Why It Sucks And It’s Awesome At The Same Time To Be A Performing Artist

I’ve been a performing artist for a few years now, be it solo with my guitar, with Solitaire Revival or doing spoken word poetry sometimes. Being on stage has its fair share of perks as well as challenges, just like anything else.  The experience of performing your own creations on stage, be it poetry, music, theatre, etc. is truly exhilarating and rewarding, no matter how much money one makes doing. I would know, being a musician that doesn’t have a lot of money to throw around. Since I always like to deliver the bad news first and the good last, I’ll start with why it sucks to be a performing artist:

WHY IT SUCKS:

1. Haters.

When I first started playing guitar I felt a little behind the curve, considering I was 18 going on 19 with absolutely zero musical experience or background, save for classes in school that never put an instrument into my hands. I never joined the school band, was not confident in my singing voice and didn’t know the first thing about guitars.

For the most part people were supportive. I learned from a friend how to play the basics and eventually took lessons, which amplified my progress a great deal. It wasn’t very fun though when I would encounter a few negative remarks here and there in regards to my new venture into becoming a musician.  Some people I would talk to about it would tell me that I had started too late and wouldn’t get anywhere. Starting a journey into an art form is a lot like wearing a new piece of clothing: many people admire the new look, but the few that notice that tiny little imperfection on the right sleeve are the few whose comments you can’t seem to forget.

I got a bit more flack when I started singing. I knew my voice was lackluster but I just did it anyway. I figured I wasn’t getting any younger and I have my whole life to improve, why not try and sing? Once again many of the people around me told me I sounded nice and to keep working at it, but the few people who told me I sounded horrible or shouldn’t try were the comments that stuck. I had one friend tell me that if I didn’t sound good already there was no point in trying.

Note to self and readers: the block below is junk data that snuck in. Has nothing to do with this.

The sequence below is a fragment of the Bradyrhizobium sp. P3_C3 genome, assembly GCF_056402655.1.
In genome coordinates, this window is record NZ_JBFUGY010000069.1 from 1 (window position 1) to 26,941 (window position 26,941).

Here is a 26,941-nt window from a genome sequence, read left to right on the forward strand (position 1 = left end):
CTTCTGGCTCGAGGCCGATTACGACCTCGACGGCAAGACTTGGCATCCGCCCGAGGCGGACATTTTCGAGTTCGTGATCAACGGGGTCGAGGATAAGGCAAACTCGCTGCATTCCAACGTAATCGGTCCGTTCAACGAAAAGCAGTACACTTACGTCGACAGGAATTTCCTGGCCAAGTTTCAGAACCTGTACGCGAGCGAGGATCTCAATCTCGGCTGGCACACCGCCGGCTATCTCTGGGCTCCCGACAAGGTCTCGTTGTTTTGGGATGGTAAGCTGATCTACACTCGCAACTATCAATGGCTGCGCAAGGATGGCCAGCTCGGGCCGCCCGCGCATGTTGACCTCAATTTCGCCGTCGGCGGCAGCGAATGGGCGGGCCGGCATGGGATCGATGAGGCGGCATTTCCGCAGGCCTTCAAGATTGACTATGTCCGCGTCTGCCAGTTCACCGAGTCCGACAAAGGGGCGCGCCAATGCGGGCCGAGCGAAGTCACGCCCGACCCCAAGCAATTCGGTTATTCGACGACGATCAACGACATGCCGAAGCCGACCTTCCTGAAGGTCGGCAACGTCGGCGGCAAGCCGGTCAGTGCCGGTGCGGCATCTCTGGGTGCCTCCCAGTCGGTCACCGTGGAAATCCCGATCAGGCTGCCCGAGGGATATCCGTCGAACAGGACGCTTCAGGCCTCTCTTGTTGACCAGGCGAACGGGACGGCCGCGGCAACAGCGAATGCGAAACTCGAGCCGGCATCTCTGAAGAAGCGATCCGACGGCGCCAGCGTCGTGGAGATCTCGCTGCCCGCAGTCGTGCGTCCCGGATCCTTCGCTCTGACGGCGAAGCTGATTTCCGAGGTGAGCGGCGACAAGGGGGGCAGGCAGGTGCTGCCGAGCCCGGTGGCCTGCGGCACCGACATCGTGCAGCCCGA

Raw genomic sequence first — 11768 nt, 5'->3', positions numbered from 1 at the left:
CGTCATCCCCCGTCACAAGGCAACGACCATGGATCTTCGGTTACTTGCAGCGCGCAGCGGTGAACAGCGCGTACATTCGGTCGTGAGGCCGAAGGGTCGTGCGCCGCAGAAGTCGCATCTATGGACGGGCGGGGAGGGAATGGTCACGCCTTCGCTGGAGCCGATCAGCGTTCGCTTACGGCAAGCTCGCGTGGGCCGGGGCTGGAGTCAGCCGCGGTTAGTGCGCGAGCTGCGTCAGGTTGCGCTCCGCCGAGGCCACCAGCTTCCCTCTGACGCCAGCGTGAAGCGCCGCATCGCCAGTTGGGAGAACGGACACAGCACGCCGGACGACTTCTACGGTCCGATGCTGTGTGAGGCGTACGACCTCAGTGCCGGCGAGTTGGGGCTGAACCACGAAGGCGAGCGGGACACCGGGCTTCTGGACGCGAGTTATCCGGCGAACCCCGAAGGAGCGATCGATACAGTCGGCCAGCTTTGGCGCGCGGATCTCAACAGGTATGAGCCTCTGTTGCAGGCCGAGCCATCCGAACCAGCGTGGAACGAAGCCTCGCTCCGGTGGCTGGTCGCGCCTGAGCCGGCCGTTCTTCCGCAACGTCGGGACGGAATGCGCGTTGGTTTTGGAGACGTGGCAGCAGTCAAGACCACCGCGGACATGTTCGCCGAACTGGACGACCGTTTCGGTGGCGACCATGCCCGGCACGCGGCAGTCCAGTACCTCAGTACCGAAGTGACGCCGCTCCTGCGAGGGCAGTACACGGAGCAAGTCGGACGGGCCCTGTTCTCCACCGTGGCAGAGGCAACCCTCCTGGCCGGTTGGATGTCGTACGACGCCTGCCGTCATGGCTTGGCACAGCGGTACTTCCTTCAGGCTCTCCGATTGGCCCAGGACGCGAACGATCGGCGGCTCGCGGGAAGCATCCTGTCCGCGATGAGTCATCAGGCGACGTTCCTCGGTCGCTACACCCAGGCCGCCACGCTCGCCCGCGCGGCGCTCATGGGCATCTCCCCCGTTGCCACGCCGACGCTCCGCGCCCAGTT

I still getting the occasional negative comment on my Youtube channel or what have you, but I’ve learned to shake off the negativity and if anything to use it to improve my skills.

2. Finding places to perform.

In a place like New York City, there is no shortage of places to play by any means, but a lot of places want experienced artists. If I learned one thing from job searching this year it’s that you need to have experience to get more, and to initially get anywhere you need to be humble and start smaller than you may originally want to.  I began going to open mics and performing my original songs, starting with a very supportive crowd where I had my guitar lessons, The New York City Guitar School. There’s actually a video on Youtube of my very first performance there! My voice was very shaky and out of key, and I was extremely nervous but afterwards I felt the stagefright lift from my shoulders. I was lucky to have the resource of a supportive atmosphere for an open mic, because many musicians just starting out don’t know where to begin.

3. Hobby? Or Job?